The federal seizure and shotgun sale of Washington Mutual's assets was a trigger for customers like Arnold Harden to play it safe.
A Tampa business consultant, Harden closed out his WaMu account at a strip center bank branch at West Shore and Kennedy boulevards this morning, pocketing the $125 balance.
"I didn't want to wait around to see what happened next," Harden said, clutching a wad of bills that represented the last scrapings from his account. "Time to close it out."
Federal regulators seized the savings and loan Thursday night and arranged a deal to sell most of WaMu's operations to J.P. Morgan Chase & Co. Economists tagged it the largest banking collapse in U.S. history.
Christine Jackson first heard the news of the bank's demise as she met a reporter outside a Tampa branch this morning.
"They did? I'm not happy about that. Oh, my God! I like WaMu," Jackson said.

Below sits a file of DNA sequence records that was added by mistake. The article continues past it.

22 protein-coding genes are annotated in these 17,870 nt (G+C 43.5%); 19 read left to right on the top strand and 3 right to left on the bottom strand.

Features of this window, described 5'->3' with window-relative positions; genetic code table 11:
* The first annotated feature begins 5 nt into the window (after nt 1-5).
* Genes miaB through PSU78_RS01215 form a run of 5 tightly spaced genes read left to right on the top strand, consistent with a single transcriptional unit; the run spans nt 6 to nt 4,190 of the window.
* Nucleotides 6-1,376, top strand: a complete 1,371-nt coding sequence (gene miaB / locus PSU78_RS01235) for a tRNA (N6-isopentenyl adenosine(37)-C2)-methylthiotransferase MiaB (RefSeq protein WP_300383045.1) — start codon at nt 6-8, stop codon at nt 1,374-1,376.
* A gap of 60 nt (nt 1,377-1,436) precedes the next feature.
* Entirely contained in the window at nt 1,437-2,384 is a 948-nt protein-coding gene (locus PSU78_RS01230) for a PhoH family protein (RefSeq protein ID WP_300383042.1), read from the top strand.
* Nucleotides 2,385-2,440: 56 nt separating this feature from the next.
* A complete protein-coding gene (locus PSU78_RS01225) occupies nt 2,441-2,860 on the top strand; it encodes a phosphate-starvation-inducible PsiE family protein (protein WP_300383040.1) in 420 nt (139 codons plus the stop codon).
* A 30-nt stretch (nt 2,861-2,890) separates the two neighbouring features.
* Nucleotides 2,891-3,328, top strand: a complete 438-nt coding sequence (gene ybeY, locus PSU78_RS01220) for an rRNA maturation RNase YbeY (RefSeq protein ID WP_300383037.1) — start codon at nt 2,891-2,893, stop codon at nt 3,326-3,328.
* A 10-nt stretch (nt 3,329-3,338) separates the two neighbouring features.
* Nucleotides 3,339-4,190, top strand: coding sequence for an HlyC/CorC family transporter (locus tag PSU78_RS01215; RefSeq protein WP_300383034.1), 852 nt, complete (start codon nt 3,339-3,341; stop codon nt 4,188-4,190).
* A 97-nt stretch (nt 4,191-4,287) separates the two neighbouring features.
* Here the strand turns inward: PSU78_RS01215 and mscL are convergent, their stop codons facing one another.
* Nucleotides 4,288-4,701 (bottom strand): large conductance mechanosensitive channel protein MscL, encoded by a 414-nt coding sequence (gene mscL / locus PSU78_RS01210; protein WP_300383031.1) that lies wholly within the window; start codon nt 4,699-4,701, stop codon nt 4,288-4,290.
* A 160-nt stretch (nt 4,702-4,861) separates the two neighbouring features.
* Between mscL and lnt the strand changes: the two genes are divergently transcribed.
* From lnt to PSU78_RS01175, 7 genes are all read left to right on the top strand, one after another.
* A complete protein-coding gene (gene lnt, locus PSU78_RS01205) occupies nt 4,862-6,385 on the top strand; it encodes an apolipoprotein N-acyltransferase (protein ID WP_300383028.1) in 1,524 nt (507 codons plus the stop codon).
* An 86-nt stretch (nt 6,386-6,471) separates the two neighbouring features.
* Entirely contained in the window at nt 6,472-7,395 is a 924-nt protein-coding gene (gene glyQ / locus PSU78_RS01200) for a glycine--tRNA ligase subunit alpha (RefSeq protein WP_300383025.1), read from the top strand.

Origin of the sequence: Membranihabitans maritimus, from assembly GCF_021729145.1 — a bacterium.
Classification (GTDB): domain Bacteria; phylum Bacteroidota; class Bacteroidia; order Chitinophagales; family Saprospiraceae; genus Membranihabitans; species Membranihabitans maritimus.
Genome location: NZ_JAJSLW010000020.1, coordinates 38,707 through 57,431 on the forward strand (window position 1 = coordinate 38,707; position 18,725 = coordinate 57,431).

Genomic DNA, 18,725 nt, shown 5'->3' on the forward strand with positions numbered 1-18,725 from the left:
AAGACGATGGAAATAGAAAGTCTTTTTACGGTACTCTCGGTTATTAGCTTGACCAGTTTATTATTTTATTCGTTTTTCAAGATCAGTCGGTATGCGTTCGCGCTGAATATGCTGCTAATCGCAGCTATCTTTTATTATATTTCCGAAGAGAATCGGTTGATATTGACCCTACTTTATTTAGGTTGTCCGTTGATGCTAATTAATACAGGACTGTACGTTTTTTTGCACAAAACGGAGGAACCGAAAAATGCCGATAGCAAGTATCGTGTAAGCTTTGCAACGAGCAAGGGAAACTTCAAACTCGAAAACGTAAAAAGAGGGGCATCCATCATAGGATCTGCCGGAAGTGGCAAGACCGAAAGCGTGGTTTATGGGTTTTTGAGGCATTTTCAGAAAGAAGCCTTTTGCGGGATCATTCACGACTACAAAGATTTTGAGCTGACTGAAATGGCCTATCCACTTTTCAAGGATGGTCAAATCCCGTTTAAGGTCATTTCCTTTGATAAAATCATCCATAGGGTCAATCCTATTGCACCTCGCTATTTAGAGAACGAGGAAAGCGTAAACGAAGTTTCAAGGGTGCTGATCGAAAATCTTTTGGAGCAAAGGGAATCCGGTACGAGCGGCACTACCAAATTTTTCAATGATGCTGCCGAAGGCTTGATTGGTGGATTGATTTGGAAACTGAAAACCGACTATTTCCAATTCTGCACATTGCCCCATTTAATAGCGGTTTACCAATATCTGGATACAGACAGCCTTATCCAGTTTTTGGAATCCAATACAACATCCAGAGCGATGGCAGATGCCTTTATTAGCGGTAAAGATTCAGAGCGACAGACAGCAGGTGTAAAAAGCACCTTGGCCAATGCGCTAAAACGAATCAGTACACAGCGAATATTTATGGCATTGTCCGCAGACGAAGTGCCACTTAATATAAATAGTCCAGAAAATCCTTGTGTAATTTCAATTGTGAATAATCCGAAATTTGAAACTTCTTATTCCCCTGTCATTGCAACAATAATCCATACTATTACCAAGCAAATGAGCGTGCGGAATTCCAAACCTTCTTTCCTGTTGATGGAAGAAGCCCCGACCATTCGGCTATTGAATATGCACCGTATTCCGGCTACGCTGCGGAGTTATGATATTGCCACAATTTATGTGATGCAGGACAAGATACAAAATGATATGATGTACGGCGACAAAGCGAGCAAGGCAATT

Many Tampa area customers declined to ditch the bank in its hour of distress. Some had mortgages or home equity loans with the bank. Others were content to let their money ride, encouraged by J.P. Morgan's reputation.
"I'm monitoring the situation in case the worst happens," said Alexandra Van Wie, whose Tampa frozen yogurt business, SunniBunni, banks with WaMu. "I've spread my deposits around several banks. It's the right thing to do these days."
Maylin Pupo directly deposits her checks into WaMu and wasn't prepared to switch banks on Friday. But she, too, was hedging her bets.
"All my big money is in another bank," Pupo said at a North Dale Mabry Highway WaMu outlet near Raymond James Stadium.